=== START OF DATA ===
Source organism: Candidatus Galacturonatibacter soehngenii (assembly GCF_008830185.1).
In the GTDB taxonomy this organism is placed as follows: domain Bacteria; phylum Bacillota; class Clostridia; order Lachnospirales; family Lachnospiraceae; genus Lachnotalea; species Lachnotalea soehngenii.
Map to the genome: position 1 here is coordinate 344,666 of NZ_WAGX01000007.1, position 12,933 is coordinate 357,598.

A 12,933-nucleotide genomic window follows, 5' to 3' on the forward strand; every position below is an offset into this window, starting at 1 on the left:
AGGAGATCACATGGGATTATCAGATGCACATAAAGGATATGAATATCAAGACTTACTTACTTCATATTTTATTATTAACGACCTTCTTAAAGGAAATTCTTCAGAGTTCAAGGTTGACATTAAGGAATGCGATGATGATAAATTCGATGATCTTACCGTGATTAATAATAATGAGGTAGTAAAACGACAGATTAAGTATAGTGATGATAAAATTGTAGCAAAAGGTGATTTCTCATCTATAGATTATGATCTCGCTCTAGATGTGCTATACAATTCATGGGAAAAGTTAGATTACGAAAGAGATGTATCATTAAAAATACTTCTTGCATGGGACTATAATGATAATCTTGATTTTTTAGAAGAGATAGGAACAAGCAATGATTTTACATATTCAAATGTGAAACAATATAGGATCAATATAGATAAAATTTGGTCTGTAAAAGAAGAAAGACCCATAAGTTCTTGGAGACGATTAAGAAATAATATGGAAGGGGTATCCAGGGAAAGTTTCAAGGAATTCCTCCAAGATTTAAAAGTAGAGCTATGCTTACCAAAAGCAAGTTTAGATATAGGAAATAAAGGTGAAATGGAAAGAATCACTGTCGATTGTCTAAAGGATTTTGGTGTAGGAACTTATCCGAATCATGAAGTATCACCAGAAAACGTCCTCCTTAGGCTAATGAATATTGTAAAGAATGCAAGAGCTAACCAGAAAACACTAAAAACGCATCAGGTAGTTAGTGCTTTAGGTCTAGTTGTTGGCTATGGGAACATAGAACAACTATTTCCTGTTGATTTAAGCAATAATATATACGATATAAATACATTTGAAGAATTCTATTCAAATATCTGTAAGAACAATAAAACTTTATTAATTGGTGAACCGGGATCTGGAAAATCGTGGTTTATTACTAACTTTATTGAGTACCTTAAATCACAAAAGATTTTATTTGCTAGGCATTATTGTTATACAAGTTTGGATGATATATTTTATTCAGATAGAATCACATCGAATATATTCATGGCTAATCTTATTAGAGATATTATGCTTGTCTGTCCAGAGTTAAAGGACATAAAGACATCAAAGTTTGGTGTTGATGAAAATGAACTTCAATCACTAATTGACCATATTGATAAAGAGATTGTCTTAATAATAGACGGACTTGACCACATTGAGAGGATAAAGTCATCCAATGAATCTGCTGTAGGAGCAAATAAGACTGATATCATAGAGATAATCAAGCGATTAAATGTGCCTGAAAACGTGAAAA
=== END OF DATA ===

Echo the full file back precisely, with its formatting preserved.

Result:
Source organism: Candidatus Galacturonatibacter soehngenii (assembly GCF_008830185.1).
In the GTDB taxonomy this organism is placed as follows: domain Bacteria; phylum Bacillota; class Clostridia; order Lachnospirales; family Lachnospiraceae; genus Lachnotalea; species Lachnotalea soehngenii.
Map to the genome: position 1 here is coordinate 344,666 of NZ_WAGX01000007.1, position 12,933 is coordinate 357,598.

A 12,933-nucleotide genomic window follows, 5' to 3' on the forward strand; every position below is an offset into this window, starting at 1 on the left:
AGGAGATCACATGGGATTATCAGATGCACATAAAGGATATGAATATCAAGACTTACTTACTTCATATTTTATTATTAACGACCTTCTTAAAGGAAATTCTTCAGAGTTCAAGGTTGACATTAAGGAATGCGATGATGATAAATTCGATGATCTTACCGTGATTAATAATAATGAGGTAGTAAAACGACAGATTAAGTATAGTGATGATAAAATTGTAGCAAAAGGTGATTTCTCATCTATAGATTATGATCTCGCTCTAGATGTGCTATACAATTCATGGGAAAAGTTAGATTACGAAAGAGATGTATCATTAAAAATACTTCTTGCATGGGACTATAATGATAATCTTGATTTTTTAGAAGAGATAGGAACAAGCAATGATTTTACATATTCAAATGTGAAACAATATAGGATCAATATAGATAAAATTTGGTCTGTAAAAGAAGAAAGACCCATAAGTTCTTGGAGACGATTAAGAAATAATATGGAAGGGGTATCCAGGGAAAGTTTCAAGGAATTCCTCCAAGATTTAAAAGTAGAGCTATGCTTACCAAAAGCAAGTTTAGATATAGGAAATAAAGGTGAAATGGAAAGAATCACTGTCGATTGTCTAAAGGATTTTGGTGTAGGAACTTATCCGAATCATGAAGTATCACCAGAAAACGTCCTCCTTAGGCTAATGAATATTGTAAAGAATGCAAGAGCTAACCAGAAAACACTAAAAACGCATCAGGTAGTTAGTGCTTTAGGTCTAGTTGTTGGCTATGGGAACATAGAACAACTATTTCCTGTTGATTTAAGCAATAATATATACGATATAAATACATTTGAAGAATTCTATTCAAATATCTGTAAGAACAATAAAACTTTATTAATTGGTGAACCGGGATCTGGAAAATCGTGGTTTATTACTAACTTTATTGAGTACCTTAAATCACAAAAGATTTTATTTGCTAGGCATTATTGTTATACAAGTTTGGATGATATATTTTATTCAGATAGAATCACATCGAATATATTCATGGCTAATCTTATTAGAGATATTATGCTTGTCTGTCCAGAGTTAAAGGACATAAAGACATCAAAGTTTGGTGTTGATGAAAATGAACTTCAATCACTAATTGACCATATTGATAAAGAGATTGTCTTAATAATAGACGGACTTGACCACATTGAGAGGATAAAGTCATCCAATGAATCTGCTGTAGGAGCAAATAAGACTGATATCATAGAGATAATCAAGCGATTAAATGTGCCTGAAAACGTGAAAA